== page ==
Last time we met, I got my rice cooker reporting temperature and roughly maintaining a set-point, producing my first batch of yogurt. Now follows a tale of Accidents, Averages, and Algorithms (sorta).

An accident has occurred Link to heading

How prophetic… My last post said so truly that I needed to “ensure the outlet will turn off if the ESP8266 loses connection”. Of course, I couldn’t help myself and tried making a new batch before fixing this. So it came to be that 6 hours into a batch of yogurt, it was unceremoniously boiled for a full hour.

At first, all hope was lost - the mess of solidified dairy mocked me from the teflon lining of my dear rice cooker. As I forlornly drained the whey, I figured I’d give it a taste… After all, it had been boiled to death, it couldn’t possibly hurt me?

A Dairy Disaster!

Rice Maker $\rightarrow$ Yogurt Maker $\rightarrow$ Cheese Maker? Link to heading

I had in fact made cheese. Not at all intentionally, and not very well (it was still somewhat yogurt-sour), but it was undeniably cheese. A rough straining through a cheese cloth yielded something more passable as cheese, if only barely. My girlfriend confirmed it seems to be very similar to Paneer, though she declined to taste it. I ate only a small portion before deciding it wasn’t worth the effort…


Simmer down now! Link to heading

Clearly, it was time to get my automation in order. It didn’t take much to ensure the automation would turn the heat off in case of connection loss, but the regular spikes in temperature were yet to be sorted.

Fortune Telling Link to heading

The primary issue in using PID for this system is thermal lag. While my temperature sensor is accurate for it’s location, it cannot account for the temperature gradient in the contents itself. It would require a complete model of the system, including factors such as convection rate from the rice cooker housing, specific heat capacity, power draw, ambient temperature, volume of contents, initial temperature of contents, etc. All things considered, this is well outside of the scope of this project - this is meant to make yogurt, and I an do with much less.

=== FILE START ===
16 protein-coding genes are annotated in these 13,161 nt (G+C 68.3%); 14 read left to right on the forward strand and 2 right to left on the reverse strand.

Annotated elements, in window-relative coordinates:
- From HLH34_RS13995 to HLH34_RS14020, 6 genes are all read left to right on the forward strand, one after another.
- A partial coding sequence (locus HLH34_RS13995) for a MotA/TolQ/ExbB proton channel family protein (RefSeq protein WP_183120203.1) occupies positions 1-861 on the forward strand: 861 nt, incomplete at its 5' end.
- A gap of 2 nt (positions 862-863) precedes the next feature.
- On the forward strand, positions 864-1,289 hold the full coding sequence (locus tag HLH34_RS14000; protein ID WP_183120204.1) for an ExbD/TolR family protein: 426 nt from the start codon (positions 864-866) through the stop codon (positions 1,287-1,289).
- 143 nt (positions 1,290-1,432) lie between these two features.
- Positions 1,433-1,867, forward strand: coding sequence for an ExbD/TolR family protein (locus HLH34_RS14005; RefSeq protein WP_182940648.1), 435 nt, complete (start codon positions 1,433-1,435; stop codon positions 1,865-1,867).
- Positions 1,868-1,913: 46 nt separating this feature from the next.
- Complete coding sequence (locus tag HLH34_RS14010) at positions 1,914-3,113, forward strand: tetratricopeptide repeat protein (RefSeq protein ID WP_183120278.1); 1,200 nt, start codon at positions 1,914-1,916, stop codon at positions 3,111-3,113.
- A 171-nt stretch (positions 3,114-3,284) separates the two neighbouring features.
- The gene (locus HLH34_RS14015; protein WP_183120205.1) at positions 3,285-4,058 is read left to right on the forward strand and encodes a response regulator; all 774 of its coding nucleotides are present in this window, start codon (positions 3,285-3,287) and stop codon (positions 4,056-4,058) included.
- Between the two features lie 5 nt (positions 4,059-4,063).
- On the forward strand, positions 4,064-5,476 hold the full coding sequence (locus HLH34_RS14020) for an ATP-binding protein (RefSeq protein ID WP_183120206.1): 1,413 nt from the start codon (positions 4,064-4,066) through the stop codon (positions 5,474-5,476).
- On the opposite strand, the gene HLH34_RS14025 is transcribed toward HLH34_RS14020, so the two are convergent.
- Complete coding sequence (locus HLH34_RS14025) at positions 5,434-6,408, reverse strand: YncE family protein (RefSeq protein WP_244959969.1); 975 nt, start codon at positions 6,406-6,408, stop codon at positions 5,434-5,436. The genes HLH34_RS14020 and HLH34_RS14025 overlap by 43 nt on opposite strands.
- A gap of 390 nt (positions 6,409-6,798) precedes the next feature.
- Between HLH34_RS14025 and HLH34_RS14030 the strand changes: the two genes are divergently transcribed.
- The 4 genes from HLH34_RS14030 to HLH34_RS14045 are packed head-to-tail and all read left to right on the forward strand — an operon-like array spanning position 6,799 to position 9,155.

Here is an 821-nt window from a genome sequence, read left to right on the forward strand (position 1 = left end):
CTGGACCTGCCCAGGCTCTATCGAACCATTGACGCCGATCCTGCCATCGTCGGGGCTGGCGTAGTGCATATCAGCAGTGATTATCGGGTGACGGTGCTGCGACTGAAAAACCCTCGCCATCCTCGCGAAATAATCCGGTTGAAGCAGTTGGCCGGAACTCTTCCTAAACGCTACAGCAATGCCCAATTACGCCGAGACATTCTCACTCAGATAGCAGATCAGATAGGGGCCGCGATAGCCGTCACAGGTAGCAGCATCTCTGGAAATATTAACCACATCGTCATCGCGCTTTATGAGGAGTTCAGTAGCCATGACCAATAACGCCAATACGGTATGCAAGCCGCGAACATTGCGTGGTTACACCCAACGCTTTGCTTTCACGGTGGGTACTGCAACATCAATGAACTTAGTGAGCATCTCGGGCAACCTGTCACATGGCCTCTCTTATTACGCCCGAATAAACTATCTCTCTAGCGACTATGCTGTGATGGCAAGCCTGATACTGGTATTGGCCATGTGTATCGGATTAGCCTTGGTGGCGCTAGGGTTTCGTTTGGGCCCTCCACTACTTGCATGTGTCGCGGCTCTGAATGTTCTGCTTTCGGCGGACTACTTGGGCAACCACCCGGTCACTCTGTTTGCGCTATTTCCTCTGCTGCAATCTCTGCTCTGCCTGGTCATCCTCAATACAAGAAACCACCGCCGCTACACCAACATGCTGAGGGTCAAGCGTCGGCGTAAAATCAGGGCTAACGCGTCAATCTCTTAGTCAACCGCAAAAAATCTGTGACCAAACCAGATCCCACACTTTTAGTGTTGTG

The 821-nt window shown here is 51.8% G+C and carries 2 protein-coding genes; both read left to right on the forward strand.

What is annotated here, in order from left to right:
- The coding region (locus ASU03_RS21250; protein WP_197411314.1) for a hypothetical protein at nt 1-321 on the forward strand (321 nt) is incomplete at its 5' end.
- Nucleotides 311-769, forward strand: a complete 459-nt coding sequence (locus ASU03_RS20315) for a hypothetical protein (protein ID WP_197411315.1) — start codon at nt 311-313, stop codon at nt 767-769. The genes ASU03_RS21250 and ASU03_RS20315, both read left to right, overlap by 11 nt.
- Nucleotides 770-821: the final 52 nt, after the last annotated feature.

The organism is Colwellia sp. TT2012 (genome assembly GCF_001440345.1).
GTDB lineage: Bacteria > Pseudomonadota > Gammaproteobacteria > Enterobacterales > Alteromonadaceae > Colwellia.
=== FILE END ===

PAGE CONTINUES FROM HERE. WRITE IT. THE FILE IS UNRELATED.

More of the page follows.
Dirty Shortcut Link to heading

What I have settled on is a simple hybrid between simple and PID-informed bang–bang control. My automation simply turns the heater on if the PID value (ranging between 0 and 1) is above 0.95. This is the case on startup, for example. If the value is between 0.6 and 0.95, it will turn it on, wait 750 milliseconds, turn back off, then delay any further action for the next 15 seconds. This ensures when attempting to hold a setpoint that the thermal lag in the system will catch up. These values are found purely by experimentation, but yield sub $1^\circ F$ variation easily.

A slice of history

PID Settings Link to heading

Given some changes to the PID integration I am using, as well as further testing, these are now my PID settings:

$$ \begin{aligned} P &= 175 \\ I &= 0 \\ D &= 0 \\ \end{aligned} $$

So really, it’s just the “P” in “PID” - I don’t mind if it works.

“Next time, on Rice Cooker Adventures” Link to heading

Completed since last time:

  • ensure the outlet will turn off if the ESP8266 loses connection
  • PID tune the setup for the most common scenario (steady $107^\circ \text{F}$ with the lid shut)

Left to do now:

  • solder a perfboard version of the circuit
  • add a relay to control the cooker directly